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Richard's Stalwart (Stolly)
Richard knows what being a collector of ex-military vehicles is all about, here are some of his more notable comments.
In Richard's mother's words:
"Why can't you have a nice little car like everyone else?" and "I don't know when you children are EVER going to grow up."
In Richard's words:
"It is awfully hard to answer another ordinary person who stands next to 10½ tons of 6x6 amphibian (that might manage 4 mpg on a good day with petrol in England costing £3 per Imperial gallon) and shaking his head, says "What DO you want that for?"
"Well, as you know some people have to be reminded that its a hobby. I'll protect the rights of the jeep nuts to have exactly the correct size, shape and colour of brass rivet on their historically accurate.... and their right to discuss it interminably..... MV collectors are a pretty insignificant group in the general world and the public regard us as muppets, those I allude to above are looked on as sad muppets, this does need to be kept in mind. For 99.999 and 44/100ths of the people if you gave them an original jeep et al it'd be off down the scrapper quicker than..."
Richard considers himself very lucky to have acquired a Stolly of both the amphibian and crane variant -called FV 623- because only 117 were built. All Stalwarts had the swim gear removed in 1985 making a fully fitted one a rarity. Like so many ex-military vehicles it has passed through several hands, one of whom did significant damage to the wheel gearboxes by ignoring the maintenance requirements and employing a technically incompetent "professional" to work on the machine. Oil is a very important part of a Stolly and it does need a lot:
- 75L for the hub-bevel-transfer boxes,
- 25L for the engine,
- 22L of straight engine oil in the gearbox
- 25L for the hydraulics.
You will see some of the work necessary to rectify the damage in the photo's.
Entry to the cabin is by way of a roof hatch as there are no doors. Richard intends to modify the crane so that it is self-powered for an engine change and gearbox leak rectification. One wonders if this is also so he can lift himself into the drivers position in his latter years, much like the Knights of old use to be winched onto their battle horses because it was too hard to climb up.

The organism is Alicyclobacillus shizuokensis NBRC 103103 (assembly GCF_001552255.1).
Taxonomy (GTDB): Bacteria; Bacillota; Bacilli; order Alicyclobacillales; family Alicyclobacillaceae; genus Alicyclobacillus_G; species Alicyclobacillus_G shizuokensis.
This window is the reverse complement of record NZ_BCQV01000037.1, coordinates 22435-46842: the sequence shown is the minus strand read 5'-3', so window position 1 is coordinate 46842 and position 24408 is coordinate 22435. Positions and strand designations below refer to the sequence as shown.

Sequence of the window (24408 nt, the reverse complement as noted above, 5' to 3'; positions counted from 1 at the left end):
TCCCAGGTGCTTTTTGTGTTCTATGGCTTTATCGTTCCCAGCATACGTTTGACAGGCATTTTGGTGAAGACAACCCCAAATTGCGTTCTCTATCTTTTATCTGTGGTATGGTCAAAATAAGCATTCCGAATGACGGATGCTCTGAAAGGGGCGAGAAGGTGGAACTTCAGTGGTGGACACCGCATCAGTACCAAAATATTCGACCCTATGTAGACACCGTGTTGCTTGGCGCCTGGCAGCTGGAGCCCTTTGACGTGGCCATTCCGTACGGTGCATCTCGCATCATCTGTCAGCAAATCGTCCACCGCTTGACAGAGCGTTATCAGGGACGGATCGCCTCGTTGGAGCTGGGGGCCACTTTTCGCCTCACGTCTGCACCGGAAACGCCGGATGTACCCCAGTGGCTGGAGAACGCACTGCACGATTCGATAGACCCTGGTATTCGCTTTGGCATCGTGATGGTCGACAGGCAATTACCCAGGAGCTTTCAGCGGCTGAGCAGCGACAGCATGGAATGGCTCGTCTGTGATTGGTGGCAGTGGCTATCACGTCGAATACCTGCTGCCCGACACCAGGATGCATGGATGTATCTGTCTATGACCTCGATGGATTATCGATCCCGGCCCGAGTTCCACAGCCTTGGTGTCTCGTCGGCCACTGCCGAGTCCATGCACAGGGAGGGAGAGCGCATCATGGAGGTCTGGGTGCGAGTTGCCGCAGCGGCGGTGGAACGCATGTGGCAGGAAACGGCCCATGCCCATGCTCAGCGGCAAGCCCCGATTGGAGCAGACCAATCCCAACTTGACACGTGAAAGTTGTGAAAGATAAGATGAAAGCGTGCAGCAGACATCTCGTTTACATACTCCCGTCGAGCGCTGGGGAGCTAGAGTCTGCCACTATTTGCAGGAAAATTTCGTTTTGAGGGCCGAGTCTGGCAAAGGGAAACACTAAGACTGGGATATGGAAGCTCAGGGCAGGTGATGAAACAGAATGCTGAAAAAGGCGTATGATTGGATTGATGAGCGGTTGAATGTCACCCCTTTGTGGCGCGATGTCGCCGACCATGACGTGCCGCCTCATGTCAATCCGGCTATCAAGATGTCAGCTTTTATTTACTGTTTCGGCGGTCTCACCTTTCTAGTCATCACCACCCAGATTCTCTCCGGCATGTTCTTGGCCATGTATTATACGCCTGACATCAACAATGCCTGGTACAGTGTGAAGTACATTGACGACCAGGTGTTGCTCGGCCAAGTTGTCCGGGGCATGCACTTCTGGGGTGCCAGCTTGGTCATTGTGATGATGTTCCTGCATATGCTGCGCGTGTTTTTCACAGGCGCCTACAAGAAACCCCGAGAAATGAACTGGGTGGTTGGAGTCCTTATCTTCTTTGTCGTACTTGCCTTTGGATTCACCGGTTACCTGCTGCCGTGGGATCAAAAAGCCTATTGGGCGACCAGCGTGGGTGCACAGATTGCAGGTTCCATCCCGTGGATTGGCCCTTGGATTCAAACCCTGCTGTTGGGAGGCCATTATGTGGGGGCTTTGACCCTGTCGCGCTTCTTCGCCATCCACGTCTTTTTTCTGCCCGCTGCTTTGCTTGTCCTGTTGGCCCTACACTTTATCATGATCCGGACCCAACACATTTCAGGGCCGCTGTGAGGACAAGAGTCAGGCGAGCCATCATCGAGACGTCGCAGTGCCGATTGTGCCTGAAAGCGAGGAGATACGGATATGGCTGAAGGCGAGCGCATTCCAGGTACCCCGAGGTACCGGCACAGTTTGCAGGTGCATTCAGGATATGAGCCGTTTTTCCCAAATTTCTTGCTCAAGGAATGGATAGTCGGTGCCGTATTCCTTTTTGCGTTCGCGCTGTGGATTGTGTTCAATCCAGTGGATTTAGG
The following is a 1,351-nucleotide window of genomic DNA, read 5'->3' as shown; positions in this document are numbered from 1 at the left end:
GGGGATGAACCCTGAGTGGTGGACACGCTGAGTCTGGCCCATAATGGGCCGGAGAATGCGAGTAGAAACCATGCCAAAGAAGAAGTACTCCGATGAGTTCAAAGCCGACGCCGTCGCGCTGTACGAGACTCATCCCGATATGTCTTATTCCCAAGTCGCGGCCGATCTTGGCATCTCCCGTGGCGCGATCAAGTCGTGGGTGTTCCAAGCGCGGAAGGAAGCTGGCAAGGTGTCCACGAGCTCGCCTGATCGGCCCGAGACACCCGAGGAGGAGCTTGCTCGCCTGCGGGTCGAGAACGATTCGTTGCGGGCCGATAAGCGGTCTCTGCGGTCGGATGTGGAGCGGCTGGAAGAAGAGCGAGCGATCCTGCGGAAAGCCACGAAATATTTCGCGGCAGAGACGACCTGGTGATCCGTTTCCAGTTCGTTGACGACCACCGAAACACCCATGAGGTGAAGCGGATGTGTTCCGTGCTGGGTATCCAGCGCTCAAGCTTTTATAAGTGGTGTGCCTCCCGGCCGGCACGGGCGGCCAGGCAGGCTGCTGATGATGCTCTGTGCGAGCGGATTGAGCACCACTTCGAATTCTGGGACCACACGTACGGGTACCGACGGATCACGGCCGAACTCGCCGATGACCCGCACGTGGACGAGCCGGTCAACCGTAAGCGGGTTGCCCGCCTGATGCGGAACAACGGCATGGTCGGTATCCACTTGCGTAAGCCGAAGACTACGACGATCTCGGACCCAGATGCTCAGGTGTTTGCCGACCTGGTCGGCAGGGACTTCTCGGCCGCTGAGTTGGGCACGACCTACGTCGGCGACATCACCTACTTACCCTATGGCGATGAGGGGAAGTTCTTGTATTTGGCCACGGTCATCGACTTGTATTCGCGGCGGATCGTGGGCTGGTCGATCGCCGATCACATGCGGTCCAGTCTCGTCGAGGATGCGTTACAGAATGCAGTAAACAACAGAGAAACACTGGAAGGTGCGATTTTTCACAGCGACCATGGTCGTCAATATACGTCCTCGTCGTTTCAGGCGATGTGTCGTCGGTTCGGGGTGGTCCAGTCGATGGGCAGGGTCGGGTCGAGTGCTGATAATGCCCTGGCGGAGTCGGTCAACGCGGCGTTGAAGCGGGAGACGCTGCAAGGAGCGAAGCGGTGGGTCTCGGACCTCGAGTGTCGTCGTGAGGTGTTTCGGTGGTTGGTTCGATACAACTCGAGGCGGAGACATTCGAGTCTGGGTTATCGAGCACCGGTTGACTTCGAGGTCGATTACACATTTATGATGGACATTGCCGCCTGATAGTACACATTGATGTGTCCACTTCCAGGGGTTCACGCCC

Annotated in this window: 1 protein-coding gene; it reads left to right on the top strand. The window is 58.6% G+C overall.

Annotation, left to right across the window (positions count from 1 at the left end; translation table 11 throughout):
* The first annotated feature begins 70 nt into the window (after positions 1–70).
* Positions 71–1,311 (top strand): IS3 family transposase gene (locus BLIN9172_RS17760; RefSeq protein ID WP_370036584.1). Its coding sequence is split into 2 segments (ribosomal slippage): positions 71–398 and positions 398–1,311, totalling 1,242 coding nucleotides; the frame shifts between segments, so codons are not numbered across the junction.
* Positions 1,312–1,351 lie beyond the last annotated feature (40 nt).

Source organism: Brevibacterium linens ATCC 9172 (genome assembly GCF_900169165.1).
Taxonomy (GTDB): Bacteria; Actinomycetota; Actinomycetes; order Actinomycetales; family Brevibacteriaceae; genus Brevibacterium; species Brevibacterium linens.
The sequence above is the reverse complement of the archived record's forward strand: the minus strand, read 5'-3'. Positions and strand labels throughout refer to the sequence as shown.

Just the way you don't want to start a restoration! This 1/3 of a Stolly is off a gunnery range. This is what the military uses our tax dollar for instead of selling the vehicles to re-coup some money. Even in this state the internals are often direct ex-workshops and virtually unused engines and transmissions can be found inside, the "tender" bevel boxes and wheel stations are rarely hit being low to the ground, together with being sealed many a new assembly is to be found.
Richard's Stolly undergoing wheel station overhaul; note the size of the gear reduction hub and special crane needed to lift it out. Although usually viewed in horror the removal and re-work of wheel stations isn't that difficult once the essential tricks are known, the near 300lb weight of a hub/disc assembly is the first consideration.
Richard's co-owner, Adie and partner Mercedes, playing with the Stolly crane. I wonder whether I should caption this photo "I will let you down dear, but only if you promise to do the dishes".